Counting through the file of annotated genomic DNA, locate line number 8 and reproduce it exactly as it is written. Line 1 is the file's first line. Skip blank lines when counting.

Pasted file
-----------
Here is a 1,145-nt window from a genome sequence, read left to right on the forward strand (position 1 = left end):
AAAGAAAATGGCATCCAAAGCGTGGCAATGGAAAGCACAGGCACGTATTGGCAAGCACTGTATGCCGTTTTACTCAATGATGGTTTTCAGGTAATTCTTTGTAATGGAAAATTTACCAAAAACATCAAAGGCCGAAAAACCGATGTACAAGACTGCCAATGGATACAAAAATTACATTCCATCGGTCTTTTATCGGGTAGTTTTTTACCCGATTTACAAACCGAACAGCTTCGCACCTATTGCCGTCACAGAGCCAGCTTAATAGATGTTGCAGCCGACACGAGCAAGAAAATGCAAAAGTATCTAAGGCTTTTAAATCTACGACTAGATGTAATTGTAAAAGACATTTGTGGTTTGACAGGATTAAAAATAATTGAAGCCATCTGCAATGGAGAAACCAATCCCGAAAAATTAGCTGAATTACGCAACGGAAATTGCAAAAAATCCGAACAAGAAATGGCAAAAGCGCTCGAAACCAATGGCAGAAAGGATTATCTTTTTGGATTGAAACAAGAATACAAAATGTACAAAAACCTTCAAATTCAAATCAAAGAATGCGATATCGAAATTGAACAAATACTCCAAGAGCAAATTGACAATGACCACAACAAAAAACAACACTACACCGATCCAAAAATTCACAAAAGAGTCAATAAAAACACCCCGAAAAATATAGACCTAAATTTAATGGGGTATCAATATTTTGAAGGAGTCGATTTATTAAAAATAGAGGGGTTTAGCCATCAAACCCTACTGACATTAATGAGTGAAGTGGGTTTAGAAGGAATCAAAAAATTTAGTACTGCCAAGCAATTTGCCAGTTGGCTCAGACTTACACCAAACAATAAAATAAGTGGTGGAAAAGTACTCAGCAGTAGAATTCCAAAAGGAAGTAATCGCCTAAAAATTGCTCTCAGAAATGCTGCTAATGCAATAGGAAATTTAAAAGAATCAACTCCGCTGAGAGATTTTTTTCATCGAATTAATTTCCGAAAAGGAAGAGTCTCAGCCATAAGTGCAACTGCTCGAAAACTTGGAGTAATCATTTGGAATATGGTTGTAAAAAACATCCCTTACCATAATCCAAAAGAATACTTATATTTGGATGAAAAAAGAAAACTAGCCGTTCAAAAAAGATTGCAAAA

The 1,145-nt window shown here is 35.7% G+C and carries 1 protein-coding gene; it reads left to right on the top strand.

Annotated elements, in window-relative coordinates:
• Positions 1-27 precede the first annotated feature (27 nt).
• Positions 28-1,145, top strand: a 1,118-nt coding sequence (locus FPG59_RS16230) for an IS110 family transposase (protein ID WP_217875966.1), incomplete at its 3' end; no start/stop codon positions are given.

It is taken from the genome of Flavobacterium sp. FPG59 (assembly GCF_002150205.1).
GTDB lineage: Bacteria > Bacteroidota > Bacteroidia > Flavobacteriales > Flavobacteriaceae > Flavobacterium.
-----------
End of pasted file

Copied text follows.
GTDB lineage: Bacteria > Bacteroidota > Bacteroidia > Flavobacteriales > Flavobacteriaceae > Flavobacterium.